For EY, a global company that provides services such as assurance, consulting, strategy and tax, relying on data and forecasting to develop predictive hiring trends is essential to fulfilling its mission. EY teamed up with the University of Delaware’s Alfred Lerner College of Business and Economics to offer the inaugural Lerner Business Analytics Case Competition (LBACC), giving UD students the opportunity to gain real-world experience with business analytics by developing potential hiring models for the company.
“Data analytics skills are highly sought after by employers,” said Andrea Everard, professor of management information systems, who is one of the UD organizers of the competition. “Fortunately, these important concepts are taught across seven colleges at UD. A former student of mine was recruiting for EY at UD and I approached him about the opportunity for Lerner to partner with EY to give the students an exciting learning experience through a case competition. The rest is history.”
More than 50 students, representing the UD’s Lerner College, the College of Engineering and the College of Agriculture and Natural Resources, made up the 17 teams which participated in this year’s competition, which was co-organized by Everard and fellow MIS Professor Kathryn Berkow. The case asked participants to explore trends in hiring practices and to make recommendations for how EY can make changes to their strategies by considering the pace of global expansion, remote work, technological advancement and other recent trends. Although EY provided students some data sources, students were encouraged to do research on other relevant sources and models, and use these in order to make their recommendations.
“I want to thank Ernst and Young for sponsoring the Case Competition,” said Jack Baroudi, professor of MIS and senior associate dean of academic programs at the Lerner College, during the LBACC awards ceremony. “It’s through these types of industry partnerships that we’re able to provide our students with real-world learning opportunities and to get feedback from industry on their presentations and analyses. It’s such an incredibly valuable experience.”
The virtual competition, which took place over a four-week period from Jan. 8 through Feb. 5, was unique in allowing both UD undergraduate and graduate students to compete together. Several EY employees and UD graduates — Gregory Doyle, partner in accounting and UD Class of 1996; Becky Pellini, risk assurance managing director and UD Class of 2001; and Michael Moore, managing director and UD Class of 2013 — served as judges for the competition alongside 17 Lerner faculty members.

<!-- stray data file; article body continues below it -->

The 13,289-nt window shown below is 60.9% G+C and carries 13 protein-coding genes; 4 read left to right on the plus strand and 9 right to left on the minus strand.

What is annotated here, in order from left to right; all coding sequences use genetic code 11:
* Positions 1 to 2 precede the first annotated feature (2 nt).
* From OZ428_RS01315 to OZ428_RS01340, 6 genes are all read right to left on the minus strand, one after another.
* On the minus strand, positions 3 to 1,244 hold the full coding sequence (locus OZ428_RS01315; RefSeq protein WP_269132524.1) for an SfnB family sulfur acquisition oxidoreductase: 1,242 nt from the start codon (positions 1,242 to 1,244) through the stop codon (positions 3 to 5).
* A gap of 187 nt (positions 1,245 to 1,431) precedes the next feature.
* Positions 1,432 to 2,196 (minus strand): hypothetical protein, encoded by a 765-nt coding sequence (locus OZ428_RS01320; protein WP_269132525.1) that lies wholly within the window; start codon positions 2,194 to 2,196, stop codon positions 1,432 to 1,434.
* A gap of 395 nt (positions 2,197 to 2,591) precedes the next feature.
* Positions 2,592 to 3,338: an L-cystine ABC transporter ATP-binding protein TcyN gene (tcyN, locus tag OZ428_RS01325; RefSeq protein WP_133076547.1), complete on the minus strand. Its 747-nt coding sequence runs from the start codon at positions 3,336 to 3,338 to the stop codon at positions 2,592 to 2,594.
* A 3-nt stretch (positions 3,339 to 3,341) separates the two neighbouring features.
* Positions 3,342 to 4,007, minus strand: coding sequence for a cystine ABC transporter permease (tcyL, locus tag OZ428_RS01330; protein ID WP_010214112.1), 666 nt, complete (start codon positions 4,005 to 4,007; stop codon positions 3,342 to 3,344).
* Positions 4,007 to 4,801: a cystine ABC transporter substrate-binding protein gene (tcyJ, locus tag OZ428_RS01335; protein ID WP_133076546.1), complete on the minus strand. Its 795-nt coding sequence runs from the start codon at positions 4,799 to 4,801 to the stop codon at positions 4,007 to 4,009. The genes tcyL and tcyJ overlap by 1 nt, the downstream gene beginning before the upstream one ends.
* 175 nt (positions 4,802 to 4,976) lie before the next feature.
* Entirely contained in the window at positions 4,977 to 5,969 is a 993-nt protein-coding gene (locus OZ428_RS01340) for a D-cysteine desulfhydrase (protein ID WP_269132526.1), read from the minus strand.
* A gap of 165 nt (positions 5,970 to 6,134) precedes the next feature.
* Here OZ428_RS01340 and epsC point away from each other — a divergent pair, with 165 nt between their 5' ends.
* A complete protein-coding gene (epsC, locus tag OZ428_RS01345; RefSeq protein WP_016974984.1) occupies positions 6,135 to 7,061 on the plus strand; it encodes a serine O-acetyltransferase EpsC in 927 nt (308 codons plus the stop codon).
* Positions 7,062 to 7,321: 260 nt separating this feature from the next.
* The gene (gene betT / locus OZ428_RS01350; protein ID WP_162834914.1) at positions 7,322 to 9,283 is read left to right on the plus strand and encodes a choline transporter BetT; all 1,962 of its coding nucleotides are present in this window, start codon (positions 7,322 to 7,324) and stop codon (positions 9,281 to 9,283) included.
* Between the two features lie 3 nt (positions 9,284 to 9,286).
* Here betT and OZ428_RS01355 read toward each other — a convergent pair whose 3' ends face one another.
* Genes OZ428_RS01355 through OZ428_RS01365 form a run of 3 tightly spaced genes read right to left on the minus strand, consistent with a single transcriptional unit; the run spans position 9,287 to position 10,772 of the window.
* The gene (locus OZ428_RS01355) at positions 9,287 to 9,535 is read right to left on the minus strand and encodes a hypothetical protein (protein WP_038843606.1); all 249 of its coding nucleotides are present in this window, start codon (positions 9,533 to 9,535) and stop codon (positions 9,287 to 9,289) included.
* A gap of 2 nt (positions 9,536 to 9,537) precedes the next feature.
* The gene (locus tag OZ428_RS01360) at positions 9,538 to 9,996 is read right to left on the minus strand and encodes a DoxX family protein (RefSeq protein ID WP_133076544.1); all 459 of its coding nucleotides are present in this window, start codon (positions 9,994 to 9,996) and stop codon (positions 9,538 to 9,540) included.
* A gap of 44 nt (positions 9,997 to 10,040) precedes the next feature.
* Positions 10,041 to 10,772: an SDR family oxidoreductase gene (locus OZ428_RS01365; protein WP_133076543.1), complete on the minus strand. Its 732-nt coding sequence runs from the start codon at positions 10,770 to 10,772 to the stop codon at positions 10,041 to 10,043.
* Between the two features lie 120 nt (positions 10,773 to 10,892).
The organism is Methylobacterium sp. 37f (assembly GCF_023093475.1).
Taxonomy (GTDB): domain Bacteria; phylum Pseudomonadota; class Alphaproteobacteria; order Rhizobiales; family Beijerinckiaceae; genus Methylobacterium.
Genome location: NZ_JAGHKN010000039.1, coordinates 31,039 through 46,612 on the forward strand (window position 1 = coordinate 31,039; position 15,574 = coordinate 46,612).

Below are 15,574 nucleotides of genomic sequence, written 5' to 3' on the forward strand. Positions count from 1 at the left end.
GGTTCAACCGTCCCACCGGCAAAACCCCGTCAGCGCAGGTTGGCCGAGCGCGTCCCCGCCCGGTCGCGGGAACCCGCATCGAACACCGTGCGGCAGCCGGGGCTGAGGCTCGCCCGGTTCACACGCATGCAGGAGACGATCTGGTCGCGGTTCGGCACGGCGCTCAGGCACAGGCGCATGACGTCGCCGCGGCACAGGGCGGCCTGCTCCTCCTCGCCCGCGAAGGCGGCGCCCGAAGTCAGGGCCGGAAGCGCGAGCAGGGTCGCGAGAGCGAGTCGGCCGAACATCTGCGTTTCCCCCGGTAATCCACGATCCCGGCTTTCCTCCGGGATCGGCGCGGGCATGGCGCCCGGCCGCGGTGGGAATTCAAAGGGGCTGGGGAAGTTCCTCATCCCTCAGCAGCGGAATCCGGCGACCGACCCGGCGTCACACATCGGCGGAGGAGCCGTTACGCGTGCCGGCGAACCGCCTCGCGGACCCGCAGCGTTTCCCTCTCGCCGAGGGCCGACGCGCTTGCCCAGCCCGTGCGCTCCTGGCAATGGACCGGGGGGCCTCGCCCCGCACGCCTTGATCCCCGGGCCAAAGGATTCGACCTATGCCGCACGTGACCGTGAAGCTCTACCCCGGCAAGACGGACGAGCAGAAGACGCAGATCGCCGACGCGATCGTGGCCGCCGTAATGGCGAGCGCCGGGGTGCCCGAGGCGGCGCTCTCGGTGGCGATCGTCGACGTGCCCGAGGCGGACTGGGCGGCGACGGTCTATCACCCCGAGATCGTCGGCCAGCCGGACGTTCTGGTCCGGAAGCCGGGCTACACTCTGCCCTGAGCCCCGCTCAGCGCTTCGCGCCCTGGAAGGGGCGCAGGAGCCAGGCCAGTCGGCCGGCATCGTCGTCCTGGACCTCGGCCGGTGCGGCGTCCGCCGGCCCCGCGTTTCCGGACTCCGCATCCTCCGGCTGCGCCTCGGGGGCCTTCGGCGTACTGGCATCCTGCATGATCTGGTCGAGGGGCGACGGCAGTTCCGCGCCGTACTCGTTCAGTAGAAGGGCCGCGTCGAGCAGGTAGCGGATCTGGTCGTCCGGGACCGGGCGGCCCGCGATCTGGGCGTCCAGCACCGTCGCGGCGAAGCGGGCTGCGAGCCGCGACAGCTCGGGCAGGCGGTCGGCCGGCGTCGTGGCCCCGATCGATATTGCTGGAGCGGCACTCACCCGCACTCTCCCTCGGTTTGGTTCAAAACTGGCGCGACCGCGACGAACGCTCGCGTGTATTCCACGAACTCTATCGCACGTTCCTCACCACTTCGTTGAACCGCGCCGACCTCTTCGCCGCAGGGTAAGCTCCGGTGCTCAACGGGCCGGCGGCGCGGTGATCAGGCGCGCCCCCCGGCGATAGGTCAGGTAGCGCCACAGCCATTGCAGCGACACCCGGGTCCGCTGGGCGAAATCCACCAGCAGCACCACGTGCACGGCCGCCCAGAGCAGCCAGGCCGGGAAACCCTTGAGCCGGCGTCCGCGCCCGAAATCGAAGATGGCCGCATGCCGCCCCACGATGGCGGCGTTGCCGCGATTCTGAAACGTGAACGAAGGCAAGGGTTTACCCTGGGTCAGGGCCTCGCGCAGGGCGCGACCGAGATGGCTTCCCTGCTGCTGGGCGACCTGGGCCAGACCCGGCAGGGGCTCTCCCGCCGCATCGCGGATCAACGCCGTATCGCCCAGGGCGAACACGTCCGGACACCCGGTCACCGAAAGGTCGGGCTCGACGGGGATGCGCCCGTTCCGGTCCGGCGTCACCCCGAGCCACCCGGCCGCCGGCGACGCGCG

“It is a great pleasure to have had a chance to review the submissions,” said Doyle. “I learned something new from every one of them, something that I want to share with my colleagues at EY. There were great recommendations and creative uses of the data. What impressed me the most were the rich data sets that students were able to find.”
“Watch the Throne,” a team composed of UD undergraduate students Michael Sposato and Lorenzo “Enzo” Andaya, won the competition. They were the only undergraduate students to make it to the final round of the competition. Sposato from Port Chester, New York, and Andaya from Dover, Delaware, are both members of the UD Class of 2022 majoring in MIS and minoring in business analytics.
Sposato and Andaya are close friends and were both taking winter session courses when they received an email about the LBACC from Lerner’s Accounting and MIS Department. Andaya said that during this time of virtual learning, they had extra free time and were looking for opportunities to gain more practical experience in their field.
“I learned the basics of cleaning data and how to visualize it in my prior classes, which allowed me to be able to do that for the competition,” Sposato said. “EY gave us a really good outline of what question we were supposed to answer, but we had to go on our own to find all the data to do our analysis. I don’t think we realized how difficult it would be to find relevant data that we could really work with but we kept looking and figured out how to really use what was available.”
Said Andaya, “I would definitely say that when we first started out, we were kind of like, ‘Hey, we’re going to see where this goes.’ Once we made it past the first round, we decided that we were going to take all of these recommendations [from the faculty judges] to heart and we were going to go 100%. When they announced that we were first, I wouldn’t say we were necessarily surprised, because we had put in a lot of good work, but hearing them say it was definitely surreal.”
The second place team, called the “Survivors”, was made up of UD MBA students Thi Quynh Pham and MBA business analytics majors Shirish Ghimire and Marylyn Chioma Atuegbu. The third place team was the “Success Assessor” made up of graduate students Melissa Bundy, a joint MBA/MS BAIM student, Dipti Dighe, an MBA student majoring in business analytics, and Jennifer Palladino, an MBA candidate. The first, second and third place teams of the LBACC were recognized by EY with plaques, as well as prizes, including Apple watches for the first-place team.
“Case competitions are a great investment of a student’s time and energy…the opportunity to use what they have learned in the classroom is second to none,” Everard said. “The experience also provides more context for their future classes. Case competitions are also a great way to practice presentation skills. The more presentations you do, the better you become at them.”